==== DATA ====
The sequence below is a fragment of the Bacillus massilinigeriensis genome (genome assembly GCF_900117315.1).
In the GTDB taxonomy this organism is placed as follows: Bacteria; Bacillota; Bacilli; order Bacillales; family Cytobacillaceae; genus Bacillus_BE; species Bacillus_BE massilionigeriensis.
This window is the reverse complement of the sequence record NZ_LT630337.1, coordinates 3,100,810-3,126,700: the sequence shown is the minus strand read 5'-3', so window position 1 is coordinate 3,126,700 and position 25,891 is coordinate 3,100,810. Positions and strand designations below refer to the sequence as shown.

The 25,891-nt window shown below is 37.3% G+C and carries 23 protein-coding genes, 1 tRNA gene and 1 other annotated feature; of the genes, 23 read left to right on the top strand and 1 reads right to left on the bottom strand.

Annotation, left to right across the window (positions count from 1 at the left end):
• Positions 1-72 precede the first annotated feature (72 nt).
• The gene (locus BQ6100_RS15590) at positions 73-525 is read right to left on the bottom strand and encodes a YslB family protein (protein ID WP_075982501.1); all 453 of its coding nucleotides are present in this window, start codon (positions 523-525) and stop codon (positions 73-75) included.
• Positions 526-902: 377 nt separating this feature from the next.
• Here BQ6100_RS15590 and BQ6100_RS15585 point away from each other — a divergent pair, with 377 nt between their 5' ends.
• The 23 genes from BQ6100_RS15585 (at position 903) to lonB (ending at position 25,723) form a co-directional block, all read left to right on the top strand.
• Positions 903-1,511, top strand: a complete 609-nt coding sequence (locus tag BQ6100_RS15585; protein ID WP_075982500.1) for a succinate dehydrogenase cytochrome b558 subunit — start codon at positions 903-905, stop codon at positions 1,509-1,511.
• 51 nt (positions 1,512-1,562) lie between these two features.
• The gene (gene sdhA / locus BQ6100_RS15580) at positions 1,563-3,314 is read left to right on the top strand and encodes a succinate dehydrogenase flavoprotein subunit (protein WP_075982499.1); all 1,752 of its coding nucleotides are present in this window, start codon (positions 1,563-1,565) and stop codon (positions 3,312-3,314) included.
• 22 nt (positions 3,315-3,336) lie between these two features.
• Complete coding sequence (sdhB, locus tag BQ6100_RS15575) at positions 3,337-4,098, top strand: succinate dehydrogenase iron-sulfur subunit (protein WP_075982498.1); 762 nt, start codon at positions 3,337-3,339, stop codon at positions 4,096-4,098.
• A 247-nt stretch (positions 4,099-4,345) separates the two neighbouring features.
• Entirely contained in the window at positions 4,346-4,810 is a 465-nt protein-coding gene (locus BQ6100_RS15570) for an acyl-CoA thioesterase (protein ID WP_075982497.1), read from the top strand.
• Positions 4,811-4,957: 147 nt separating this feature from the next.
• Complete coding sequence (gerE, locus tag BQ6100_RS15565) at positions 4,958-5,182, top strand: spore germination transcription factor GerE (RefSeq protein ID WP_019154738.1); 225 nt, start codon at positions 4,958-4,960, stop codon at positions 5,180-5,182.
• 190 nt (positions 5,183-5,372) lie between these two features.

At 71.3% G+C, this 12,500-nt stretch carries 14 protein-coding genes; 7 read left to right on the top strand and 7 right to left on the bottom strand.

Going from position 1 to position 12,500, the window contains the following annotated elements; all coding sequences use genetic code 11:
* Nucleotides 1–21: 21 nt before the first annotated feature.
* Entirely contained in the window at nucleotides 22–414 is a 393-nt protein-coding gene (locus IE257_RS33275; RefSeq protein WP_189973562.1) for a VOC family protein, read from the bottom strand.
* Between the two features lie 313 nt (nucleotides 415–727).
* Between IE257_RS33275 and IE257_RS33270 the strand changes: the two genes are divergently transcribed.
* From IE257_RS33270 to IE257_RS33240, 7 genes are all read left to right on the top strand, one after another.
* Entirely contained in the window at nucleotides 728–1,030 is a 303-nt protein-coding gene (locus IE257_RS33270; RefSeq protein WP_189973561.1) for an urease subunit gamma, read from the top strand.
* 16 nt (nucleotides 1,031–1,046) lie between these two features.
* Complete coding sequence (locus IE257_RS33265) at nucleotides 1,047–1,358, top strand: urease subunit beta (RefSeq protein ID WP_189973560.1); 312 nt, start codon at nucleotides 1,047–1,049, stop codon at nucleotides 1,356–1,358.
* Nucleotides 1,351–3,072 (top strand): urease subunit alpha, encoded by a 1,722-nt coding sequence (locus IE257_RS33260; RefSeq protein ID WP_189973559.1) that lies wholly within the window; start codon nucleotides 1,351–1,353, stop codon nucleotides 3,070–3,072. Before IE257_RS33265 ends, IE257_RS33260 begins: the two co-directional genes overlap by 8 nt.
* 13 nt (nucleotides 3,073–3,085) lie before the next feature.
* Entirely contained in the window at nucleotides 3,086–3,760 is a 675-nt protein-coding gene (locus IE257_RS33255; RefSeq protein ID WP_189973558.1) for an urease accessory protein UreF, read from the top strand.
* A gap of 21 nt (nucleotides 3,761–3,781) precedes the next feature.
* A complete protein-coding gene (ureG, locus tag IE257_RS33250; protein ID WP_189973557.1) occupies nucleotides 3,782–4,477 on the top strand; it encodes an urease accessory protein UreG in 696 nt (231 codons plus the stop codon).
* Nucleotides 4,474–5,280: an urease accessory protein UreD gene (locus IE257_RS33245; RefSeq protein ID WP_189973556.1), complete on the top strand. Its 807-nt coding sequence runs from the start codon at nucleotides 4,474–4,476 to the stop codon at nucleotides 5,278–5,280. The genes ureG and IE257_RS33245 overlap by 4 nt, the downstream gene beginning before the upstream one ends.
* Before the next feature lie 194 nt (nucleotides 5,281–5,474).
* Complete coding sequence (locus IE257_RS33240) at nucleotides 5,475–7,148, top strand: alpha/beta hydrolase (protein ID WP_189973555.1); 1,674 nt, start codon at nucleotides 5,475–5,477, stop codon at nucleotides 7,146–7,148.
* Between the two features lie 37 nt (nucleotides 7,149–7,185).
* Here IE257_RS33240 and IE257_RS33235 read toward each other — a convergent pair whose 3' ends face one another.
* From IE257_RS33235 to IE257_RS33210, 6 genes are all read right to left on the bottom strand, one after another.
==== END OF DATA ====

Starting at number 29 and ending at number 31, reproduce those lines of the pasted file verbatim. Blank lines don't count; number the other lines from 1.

* 16 nt (nucleotides 1,031–1,046) lie between these two features.
* Complete coding sequence (locus IE257_RS33265) at nucleotides 1,047–1,358, top strand: urease subunit beta (RefSeq protein ID WP_189973560.1); 312 nt, start codon at nucleotides 1,047–1,049, stop codon at nucleotides 1,356–1,358.
* Nucleotides 1,351–3,072 (top strand): urease subunit alpha, encoded by a 1,722-nt coding sequence (locus IE257_RS33260; RefSeq protein ID WP_189973559.1) that lies wholly within the window; start codon nucleotides 1,351–1,353, stop codon nucleotides 3,070–3,072. Before IE257_RS33265 ends, IE257_RS33260 begins: the two co-directional genes overlap by 8 nt.